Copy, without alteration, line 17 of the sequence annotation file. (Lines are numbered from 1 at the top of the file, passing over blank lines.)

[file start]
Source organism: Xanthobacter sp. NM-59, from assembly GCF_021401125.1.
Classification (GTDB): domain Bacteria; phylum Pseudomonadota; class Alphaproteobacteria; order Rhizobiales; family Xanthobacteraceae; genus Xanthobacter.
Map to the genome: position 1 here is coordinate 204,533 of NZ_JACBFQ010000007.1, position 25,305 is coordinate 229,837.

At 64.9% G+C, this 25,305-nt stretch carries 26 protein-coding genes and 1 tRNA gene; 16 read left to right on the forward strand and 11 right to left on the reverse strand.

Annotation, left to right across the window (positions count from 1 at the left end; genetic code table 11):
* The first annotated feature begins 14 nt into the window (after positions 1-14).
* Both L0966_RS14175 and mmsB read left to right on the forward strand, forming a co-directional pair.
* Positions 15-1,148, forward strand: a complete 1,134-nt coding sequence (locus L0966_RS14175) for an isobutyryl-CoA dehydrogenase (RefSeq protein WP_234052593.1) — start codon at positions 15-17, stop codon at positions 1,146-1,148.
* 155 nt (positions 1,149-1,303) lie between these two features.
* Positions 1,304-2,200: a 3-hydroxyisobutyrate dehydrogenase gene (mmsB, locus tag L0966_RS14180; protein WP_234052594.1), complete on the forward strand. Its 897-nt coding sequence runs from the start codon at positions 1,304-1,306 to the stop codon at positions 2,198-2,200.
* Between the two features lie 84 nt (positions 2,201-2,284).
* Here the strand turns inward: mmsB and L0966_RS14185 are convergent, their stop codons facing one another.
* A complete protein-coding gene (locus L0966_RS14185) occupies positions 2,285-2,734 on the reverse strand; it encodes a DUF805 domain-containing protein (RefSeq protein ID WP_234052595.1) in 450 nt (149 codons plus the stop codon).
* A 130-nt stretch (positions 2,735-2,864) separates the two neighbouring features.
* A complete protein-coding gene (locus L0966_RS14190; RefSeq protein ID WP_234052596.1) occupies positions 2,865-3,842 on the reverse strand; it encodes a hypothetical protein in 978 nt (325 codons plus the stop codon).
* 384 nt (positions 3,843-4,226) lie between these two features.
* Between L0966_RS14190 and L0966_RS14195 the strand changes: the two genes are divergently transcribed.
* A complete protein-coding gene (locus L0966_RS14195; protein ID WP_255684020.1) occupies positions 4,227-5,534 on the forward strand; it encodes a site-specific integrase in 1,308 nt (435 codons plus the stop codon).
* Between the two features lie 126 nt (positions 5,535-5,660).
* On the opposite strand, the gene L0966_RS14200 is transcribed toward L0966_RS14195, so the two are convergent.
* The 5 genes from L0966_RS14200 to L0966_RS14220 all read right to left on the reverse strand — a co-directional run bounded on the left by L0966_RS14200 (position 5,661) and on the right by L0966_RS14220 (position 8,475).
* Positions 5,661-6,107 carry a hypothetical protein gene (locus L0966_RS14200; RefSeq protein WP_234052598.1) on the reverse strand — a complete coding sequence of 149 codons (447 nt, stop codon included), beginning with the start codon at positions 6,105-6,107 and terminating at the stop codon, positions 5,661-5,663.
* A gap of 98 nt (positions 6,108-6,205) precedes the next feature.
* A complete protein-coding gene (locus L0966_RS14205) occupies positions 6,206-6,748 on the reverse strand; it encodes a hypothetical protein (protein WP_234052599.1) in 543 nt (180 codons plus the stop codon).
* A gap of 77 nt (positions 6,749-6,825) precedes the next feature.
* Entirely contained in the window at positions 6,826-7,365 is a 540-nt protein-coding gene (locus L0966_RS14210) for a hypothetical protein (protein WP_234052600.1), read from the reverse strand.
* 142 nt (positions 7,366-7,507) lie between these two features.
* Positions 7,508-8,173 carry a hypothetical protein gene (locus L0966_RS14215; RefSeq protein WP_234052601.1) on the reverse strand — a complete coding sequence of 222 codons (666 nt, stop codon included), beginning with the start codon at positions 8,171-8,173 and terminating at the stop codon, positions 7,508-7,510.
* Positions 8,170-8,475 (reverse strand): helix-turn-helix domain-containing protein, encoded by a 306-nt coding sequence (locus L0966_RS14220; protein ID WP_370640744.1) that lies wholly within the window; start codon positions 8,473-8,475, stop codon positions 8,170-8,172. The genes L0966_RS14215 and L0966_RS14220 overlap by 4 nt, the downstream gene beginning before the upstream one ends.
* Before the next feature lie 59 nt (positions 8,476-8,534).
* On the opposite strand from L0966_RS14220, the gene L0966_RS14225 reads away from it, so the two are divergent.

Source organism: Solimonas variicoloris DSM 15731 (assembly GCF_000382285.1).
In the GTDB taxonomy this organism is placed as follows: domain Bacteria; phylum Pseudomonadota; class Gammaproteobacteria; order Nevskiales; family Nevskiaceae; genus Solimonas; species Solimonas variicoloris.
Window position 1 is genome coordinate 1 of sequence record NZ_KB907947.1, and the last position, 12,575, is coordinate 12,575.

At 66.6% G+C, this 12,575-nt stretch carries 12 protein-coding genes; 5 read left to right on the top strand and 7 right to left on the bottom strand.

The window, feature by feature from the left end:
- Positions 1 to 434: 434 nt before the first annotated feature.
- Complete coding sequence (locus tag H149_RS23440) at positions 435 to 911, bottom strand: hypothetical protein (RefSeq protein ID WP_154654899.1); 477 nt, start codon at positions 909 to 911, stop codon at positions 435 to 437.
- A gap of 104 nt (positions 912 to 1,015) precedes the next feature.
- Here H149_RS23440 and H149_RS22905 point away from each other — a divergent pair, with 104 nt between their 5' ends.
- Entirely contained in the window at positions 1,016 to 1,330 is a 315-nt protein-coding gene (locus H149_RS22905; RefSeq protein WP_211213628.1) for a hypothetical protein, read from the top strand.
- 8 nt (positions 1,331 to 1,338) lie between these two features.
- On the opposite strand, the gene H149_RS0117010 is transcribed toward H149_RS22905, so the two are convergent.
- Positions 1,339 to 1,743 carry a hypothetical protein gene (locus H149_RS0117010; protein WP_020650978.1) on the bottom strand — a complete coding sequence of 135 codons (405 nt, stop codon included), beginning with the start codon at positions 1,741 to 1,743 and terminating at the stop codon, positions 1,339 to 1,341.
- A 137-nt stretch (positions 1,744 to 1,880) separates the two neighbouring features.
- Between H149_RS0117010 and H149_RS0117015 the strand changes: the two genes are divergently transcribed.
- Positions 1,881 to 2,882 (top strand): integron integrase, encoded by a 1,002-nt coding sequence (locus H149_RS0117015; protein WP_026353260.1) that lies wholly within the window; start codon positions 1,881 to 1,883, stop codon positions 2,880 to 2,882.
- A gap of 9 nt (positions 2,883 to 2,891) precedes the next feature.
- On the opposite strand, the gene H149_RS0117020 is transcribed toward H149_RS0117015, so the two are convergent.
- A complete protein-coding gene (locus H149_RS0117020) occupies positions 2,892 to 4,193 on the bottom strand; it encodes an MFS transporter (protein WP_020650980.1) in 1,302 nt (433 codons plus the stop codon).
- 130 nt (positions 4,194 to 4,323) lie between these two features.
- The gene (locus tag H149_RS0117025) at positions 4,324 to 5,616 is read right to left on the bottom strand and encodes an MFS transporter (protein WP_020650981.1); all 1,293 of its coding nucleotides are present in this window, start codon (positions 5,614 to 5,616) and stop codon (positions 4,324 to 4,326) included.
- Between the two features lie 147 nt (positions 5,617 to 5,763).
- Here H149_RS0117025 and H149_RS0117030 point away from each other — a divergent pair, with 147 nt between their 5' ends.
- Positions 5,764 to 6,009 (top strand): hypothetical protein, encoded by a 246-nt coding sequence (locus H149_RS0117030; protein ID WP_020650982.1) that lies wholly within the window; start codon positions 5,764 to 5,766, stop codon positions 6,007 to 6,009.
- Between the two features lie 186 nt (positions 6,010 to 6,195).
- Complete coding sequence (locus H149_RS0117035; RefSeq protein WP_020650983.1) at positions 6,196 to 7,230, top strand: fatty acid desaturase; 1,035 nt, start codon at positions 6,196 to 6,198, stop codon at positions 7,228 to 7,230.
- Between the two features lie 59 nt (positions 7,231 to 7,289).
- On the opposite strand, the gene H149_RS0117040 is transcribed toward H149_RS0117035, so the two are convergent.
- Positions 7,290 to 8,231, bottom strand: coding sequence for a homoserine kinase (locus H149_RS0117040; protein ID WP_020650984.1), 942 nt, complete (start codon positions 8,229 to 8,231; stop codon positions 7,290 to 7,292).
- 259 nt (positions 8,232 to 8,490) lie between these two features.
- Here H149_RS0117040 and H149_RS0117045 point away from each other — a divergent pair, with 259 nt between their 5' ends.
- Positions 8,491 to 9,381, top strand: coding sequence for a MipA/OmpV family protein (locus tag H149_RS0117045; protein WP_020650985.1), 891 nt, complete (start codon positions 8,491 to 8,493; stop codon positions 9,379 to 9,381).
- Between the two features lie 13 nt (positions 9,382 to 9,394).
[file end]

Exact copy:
* Between L0966_RS14190 and L0966_RS14195 the strand changes: the two genes are divergently transcribed.